Banking and financial regulation in the East and the West: links, differences and future.
The economic potential and risks of crypto assets: is a regulatory framework needed?
What is the economic potential and the risks of crypto assets? Regulators and supervisors have taken great interest in these new markets. This Policy Contribution is a version of a paper written at the request of the Austrian Presidency of the Council of the European Union for the informal ECOFIN meeting of EU finance ministers and central bank governors.
The 2018 Annual Meetings will be held on 3-4 September and will feature sessions on European and global economic governance, as well as finance, energy and innovation.
While Italy has been through one of the gravest institutional crises in its history, we review recent opinions on the topic.
The Commission’s proposal for the next Multiannual Financial Framework provides a good basis for subsequent negotiations and includes a number of bold suggestions. But it has a number of deficiencies and some of the proposed tools are conceptually weak. We make proposals as to how to improve them.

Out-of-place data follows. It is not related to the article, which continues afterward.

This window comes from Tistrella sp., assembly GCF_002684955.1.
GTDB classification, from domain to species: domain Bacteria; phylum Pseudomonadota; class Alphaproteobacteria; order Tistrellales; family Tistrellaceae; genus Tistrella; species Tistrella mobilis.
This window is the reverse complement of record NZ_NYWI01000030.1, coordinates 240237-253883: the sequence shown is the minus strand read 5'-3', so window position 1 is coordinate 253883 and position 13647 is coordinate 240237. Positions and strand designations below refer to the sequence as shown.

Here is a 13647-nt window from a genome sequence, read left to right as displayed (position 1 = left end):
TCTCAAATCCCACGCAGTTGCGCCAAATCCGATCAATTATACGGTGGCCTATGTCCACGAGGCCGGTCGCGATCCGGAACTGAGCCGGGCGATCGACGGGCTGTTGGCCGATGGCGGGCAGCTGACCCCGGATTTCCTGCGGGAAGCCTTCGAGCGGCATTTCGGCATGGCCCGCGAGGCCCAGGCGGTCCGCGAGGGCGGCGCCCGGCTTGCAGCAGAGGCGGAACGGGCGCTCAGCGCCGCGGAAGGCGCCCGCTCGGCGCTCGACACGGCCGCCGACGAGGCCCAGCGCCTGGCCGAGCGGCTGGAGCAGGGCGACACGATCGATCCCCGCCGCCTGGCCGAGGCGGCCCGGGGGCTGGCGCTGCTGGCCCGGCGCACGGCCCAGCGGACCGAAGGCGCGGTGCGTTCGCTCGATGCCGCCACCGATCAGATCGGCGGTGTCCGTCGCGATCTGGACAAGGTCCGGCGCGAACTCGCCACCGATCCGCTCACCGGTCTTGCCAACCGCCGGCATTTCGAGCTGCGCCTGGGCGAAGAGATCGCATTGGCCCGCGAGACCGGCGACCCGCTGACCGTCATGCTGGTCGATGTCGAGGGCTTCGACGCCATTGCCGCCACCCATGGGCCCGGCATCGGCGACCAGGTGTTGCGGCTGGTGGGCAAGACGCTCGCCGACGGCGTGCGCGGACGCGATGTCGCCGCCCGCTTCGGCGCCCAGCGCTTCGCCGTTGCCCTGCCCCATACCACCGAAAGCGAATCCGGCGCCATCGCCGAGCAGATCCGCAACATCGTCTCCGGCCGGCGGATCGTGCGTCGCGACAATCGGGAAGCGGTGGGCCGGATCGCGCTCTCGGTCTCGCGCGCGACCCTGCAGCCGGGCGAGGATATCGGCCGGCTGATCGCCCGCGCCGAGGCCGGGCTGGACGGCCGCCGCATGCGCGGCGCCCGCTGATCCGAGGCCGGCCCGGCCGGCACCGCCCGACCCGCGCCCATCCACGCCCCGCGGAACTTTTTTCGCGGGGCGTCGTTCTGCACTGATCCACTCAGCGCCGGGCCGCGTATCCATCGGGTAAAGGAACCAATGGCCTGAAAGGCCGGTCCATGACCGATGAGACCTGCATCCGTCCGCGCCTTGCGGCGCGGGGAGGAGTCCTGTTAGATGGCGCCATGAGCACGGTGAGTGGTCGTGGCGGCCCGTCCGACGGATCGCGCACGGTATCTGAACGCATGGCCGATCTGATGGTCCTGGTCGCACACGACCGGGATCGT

It is hard to judge whether China will indeed carry out a substantial opening of its financial sector, despite the significant external pressure it faces from countries such as the United States to liberalise its economy.
It is a contradictory time for Europe. The economy is recovering but the political climate is uncertain. There is excitement about common projects but also rifts and increasing nationalism and populism.
The challenges that Europe faces both from within and from outside require immediate, concerted counter-efforts. While efforts to advance the European economic architecture are desirable and useful, can Europe realistically attempt to integrate further on the basis of such little trust?
Testimony of Bruegel's director during the hearing of the Commissions for the EU and for foreign relations, defense and armed forces of the French Senate on 24 January 2018
This publication, written by a group of independent French and German economists, proposes six reforms which, if delivered as a package, would improve the Eurozone’s financial stability, political cohesion, and potential for delivering prosperity to its citizens, all while addressing the priorities and concerns of participating countries.
A first report on a key plank of the European Union’s banking union reflects on shortcomings thus far, but also suggests that recent improvements might ultimately lead the SRB to be successful in its critical missions.